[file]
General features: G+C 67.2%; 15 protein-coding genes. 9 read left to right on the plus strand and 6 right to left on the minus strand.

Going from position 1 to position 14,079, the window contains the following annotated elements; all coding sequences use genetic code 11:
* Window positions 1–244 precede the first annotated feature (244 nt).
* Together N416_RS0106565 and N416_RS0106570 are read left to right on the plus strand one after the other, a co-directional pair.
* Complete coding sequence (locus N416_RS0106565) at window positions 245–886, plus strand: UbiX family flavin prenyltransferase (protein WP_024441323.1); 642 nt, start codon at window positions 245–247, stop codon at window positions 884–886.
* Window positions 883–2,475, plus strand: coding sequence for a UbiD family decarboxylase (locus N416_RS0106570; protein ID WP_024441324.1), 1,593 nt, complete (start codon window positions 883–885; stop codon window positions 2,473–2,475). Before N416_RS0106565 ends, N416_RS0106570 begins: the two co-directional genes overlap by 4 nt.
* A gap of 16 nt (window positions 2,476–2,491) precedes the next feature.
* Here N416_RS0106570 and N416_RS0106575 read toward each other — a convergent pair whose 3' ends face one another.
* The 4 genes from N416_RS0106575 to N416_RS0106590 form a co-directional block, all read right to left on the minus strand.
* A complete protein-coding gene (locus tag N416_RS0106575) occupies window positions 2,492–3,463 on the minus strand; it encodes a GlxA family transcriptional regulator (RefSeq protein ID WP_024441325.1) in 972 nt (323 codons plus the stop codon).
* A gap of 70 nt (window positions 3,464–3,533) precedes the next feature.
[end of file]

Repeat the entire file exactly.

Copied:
General features: G+C 67.2%; 15 protein-coding genes. 9 read left to right on the plus strand and 6 right to left on the minus strand.

Going from position 1 to position 14,079, the window contains the following annotated elements; all coding sequences use genetic code 11:
* Window positions 1–244 precede the first annotated feature (244 nt).
* Together N416_RS0106565 and N416_RS0106570 are read left to right on the plus strand one after the other, a co-directional pair.
* Complete coding sequence (locus N416_RS0106565) at window positions 245–886, plus strand: UbiX family flavin prenyltransferase (protein WP_024441323.1); 642 nt, start codon at window positions 245–247, stop codon at window positions 884–886.
* Window positions 883–2,475, plus strand: coding sequence for a UbiD family decarboxylase (locus N416_RS0106570; protein ID WP_024441324.1), 1,593 nt, complete (start codon window positions 883–885; stop codon window positions 2,473–2,475). Before N416_RS0106565 ends, N416_RS0106570 begins: the two co-directional genes overlap by 4 nt.
* A gap of 16 nt (window positions 2,476–2,491) precedes the next feature.
* Here N416_RS0106570 and N416_RS0106575 read toward each other — a convergent pair whose 3' ends face one another.
* The 4 genes from N416_RS0106575 to N416_RS0106590 form a co-directional block, all read right to left on the minus strand.
* A complete protein-coding gene (locus tag N416_RS0106575) occupies window positions 2,492–3,463 on the minus strand; it encodes a GlxA family transcriptional regulator (RefSeq protein ID WP_024441325.1) in 972 nt (323 codons plus the stop codon).
* A gap of 70 nt (window positions 3,464–3,533) precedes the next feature.